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This is an article in the Think Before You Do series. When you plan a renovation project involving your basement ceiling or the flooring on the main floor it is very important to first asses the state of the main floor structure.
Sometimes the state of the main floor structure is a problem in itself. If this is the case and the sagging of the floor needs important remedial work, this has to take priority to any other aesthetically oriented renovation project. Fixing a sagging main floor in an old house is a subject that will be treated by itself in another post. Here I am going to focus on smaller fixes needed before you tackle basement and main floor flooring renovations.
The state of the main floor structure directly impacts two kinds of projects:
- Basement finishing projects
- Main floor flooring solutions – hardwood, tiles…
For both these kind of DIY projects it is very important to fix the main floor problems before you start doing any other renovations.
Start with a thorough inspection of the main floor by examining it from under (basement) and from above (main floor). Here is what you have to look for:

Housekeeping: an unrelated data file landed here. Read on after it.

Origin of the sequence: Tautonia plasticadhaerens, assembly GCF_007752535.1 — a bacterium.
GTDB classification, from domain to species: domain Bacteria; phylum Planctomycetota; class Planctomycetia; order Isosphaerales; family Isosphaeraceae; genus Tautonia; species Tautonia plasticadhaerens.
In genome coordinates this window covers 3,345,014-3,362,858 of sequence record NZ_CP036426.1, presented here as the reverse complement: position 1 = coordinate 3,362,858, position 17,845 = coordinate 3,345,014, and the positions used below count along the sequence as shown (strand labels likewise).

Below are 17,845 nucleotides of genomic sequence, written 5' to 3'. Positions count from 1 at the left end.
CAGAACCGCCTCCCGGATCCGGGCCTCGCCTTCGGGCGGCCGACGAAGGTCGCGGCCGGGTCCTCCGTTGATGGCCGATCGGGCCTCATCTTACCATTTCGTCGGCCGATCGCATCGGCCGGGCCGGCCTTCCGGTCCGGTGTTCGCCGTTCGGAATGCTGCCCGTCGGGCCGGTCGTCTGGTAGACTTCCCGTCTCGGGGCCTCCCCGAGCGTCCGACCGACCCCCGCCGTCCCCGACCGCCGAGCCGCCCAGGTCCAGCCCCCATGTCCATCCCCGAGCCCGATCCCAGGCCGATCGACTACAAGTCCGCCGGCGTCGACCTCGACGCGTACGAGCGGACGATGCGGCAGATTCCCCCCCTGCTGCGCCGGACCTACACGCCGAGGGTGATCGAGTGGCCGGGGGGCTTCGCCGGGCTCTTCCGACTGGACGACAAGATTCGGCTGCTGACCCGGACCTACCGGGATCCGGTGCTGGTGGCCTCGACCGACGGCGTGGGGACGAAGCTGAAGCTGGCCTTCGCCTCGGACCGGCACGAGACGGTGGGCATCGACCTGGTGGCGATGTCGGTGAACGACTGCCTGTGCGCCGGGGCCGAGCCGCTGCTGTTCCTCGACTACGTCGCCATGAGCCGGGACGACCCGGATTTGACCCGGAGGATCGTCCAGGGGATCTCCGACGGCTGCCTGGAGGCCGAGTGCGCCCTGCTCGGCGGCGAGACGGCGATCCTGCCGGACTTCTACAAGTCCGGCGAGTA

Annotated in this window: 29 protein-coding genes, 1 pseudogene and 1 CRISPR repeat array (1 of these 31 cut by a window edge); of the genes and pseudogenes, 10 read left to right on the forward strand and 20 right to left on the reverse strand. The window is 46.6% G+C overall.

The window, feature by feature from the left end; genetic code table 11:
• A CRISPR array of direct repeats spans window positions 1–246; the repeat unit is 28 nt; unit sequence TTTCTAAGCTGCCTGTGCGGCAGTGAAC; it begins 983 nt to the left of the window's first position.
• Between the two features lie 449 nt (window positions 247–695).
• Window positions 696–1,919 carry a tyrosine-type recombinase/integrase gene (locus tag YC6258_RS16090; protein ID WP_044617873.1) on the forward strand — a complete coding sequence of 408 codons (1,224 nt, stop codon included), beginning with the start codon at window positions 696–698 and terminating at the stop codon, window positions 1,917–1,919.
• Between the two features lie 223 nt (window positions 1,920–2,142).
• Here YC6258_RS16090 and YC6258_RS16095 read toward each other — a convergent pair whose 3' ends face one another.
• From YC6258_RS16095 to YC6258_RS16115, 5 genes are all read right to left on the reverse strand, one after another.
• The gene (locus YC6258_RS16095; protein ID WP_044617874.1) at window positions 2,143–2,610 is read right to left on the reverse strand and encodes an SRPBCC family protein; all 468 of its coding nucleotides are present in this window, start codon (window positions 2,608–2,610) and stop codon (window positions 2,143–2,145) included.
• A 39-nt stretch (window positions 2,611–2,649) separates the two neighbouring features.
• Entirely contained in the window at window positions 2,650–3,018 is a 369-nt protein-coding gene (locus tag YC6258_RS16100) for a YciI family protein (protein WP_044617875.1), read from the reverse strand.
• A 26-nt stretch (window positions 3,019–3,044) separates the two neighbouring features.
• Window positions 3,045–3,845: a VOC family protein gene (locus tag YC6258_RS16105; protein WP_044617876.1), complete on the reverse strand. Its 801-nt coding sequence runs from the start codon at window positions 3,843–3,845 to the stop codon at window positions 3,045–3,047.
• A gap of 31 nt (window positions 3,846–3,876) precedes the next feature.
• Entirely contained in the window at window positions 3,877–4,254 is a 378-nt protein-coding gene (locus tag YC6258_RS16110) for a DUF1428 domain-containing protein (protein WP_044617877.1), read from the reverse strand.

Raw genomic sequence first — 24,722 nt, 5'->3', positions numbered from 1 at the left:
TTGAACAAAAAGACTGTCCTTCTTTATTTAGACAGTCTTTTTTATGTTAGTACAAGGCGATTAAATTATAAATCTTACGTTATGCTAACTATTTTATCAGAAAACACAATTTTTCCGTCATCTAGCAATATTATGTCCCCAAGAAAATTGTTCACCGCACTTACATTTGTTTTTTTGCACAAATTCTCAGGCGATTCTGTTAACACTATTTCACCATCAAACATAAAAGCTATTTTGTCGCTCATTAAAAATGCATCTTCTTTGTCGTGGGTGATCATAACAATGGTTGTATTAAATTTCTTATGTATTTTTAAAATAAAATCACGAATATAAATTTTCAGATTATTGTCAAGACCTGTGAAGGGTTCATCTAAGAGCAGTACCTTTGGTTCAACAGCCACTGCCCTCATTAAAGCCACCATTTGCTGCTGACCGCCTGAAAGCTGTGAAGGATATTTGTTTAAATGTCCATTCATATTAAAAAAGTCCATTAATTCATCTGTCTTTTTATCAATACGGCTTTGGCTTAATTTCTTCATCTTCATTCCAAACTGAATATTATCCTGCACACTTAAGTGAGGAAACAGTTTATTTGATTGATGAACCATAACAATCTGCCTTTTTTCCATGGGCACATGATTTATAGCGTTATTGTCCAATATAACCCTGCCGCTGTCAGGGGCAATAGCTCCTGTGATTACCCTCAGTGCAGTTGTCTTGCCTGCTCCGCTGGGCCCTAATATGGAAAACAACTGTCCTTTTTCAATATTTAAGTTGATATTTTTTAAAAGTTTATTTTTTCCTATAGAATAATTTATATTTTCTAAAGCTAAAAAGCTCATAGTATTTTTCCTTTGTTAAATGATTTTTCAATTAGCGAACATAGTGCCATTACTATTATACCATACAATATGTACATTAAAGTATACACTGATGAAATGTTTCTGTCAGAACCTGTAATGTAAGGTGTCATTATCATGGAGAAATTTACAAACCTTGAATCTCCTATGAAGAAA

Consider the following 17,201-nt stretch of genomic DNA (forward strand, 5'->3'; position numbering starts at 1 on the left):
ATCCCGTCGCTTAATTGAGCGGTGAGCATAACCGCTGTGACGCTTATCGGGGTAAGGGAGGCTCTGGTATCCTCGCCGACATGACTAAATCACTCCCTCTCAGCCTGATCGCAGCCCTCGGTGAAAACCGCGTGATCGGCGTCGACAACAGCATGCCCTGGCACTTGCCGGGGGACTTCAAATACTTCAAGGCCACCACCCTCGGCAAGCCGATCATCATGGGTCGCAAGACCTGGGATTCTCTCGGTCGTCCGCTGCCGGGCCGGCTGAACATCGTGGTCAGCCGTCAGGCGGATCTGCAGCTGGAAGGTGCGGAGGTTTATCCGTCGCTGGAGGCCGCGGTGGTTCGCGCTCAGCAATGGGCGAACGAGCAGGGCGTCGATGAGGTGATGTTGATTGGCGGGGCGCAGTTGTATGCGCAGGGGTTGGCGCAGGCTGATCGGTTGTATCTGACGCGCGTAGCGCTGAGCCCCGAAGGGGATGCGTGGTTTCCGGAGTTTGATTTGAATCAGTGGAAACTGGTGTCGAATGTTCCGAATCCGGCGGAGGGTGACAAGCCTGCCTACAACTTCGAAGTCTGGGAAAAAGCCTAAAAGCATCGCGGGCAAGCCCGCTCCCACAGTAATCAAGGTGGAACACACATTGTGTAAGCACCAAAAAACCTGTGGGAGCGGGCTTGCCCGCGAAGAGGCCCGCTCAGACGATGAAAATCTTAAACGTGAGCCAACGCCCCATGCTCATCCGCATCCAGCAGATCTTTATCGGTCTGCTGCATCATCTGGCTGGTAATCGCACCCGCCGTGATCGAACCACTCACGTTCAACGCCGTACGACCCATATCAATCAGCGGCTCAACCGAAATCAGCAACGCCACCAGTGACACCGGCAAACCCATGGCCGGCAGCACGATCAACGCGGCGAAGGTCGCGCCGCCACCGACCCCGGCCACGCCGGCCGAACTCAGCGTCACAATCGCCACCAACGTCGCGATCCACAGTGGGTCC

- Headroom problems
How high is the basement ceiling?
Are there any obstructions caused by the duct work? You will want to do duct work before you add hardwood to the main floor.
Are the joist even and in the same plane? This will affect the kind of ceiling finish you will be able to use in the basement.
- Sagging floor joist and twisted beams
These will affect both the ceiling finish in the basement and the flooring on the main floor. Do not install hardwood on the main floor or drywall on the basement ceiling before you solve the floor sagging problems.
- Wet sport on the basement ceiling or the main floor?
These are caused by water leaks from the water pipes or from excess condensation.
- Electrical cables and water pipes between and across the joists
Look for any place where they will get in the way or where they might get pierced by drywall screws/nails used for the basement ceiling or by hardwood nails from above.
Any kind of electrical work and plumbing involving the basement ceiling is done a lot easier before drywall is in place.
If the problems you discover during the inspection seem important than it is better to consult an expert before you start any corrective work. Any water leaks have to be fixed. You will avoid a lot of headaches if you plan and do any plumbing work, like adding extra pipes, before drywall is in place on the basement ceiling. The same is true for electrical work. Think about all the extra electrical circuits you will need in a finished basement. Consult your local building code.